November 23, 2012 in Business

School owes bank $1.5 million in loans

Associated Press
 

HELENA – A piece of prime Montana development property once deemed the financial solution for a private Christian school has now become a symbol of something altogether different: the state’s deep real-estate downturn.

A state judge has signed an order for a sheriff’s sale of land owned by the Helena Christian School, the Helena Independent-Record reported.

Amid the wreckage of a deal gone sour, the two sides have agreed on an amount to be paid to the bank.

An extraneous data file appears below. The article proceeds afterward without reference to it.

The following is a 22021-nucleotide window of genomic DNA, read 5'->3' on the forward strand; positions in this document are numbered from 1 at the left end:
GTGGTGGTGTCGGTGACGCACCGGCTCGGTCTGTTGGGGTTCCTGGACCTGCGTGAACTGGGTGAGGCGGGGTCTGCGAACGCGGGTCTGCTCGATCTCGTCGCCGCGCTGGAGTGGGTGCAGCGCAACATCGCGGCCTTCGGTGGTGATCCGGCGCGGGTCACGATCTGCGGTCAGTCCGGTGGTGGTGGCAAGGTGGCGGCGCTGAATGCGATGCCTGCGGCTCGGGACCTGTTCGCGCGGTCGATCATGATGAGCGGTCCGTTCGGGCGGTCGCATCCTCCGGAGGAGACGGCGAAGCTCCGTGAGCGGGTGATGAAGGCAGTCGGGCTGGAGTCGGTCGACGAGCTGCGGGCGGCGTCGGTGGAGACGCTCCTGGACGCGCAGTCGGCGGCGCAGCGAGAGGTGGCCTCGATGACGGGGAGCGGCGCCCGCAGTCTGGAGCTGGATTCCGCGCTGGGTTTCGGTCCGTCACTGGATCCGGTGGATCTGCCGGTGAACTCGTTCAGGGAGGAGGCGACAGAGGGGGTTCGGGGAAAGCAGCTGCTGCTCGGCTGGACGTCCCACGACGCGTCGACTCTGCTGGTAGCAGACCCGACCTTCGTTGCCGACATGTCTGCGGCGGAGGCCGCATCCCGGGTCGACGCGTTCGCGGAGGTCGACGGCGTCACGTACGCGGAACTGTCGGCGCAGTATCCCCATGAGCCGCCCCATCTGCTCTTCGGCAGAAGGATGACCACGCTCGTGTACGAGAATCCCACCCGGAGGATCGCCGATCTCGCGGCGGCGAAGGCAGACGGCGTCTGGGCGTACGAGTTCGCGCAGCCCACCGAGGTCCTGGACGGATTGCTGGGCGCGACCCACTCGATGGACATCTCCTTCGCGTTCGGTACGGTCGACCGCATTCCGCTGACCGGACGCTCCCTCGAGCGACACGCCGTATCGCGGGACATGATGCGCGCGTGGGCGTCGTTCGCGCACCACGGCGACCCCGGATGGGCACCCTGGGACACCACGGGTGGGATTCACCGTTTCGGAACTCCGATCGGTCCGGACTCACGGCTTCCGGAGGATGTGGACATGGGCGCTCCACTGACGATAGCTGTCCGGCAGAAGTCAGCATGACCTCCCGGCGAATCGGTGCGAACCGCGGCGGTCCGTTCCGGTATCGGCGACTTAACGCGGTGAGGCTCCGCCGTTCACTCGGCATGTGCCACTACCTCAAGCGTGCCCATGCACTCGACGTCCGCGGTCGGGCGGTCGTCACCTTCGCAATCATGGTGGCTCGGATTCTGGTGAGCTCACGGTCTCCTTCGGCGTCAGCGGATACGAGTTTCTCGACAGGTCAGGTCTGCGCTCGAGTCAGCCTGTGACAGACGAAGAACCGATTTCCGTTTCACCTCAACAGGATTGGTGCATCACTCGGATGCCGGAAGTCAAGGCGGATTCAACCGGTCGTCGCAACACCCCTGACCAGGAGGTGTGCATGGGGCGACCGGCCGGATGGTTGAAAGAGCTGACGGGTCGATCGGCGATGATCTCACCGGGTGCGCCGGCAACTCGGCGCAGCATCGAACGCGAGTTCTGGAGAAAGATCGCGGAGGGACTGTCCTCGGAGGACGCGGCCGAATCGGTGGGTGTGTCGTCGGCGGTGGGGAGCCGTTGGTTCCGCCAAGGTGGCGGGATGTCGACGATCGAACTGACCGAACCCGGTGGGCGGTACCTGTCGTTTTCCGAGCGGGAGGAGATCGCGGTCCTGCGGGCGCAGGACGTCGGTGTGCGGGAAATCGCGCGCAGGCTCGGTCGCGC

In a pact signed earlier this month, the parties agreed the school backers owe Mountain West bank about $1.53 million, plus $11,382 in fees and 6 percent interest accumulating since Aug. 3, 2010.

The land in question is 326 acres, located near the Scratchgravel Hills, an area northwest of Helena where the past century’s extensive mining activities have given way to a different sort of development: big houses.

Helena Christian backers hoped to follow suit, to raise cash for their school.

As real-estate transactions soured, however, bankers sued for the owners to pay down the loan by $1 million, leading to this week’s court decision.

Attempts to develop the property have faltered with demand for homes flagging.

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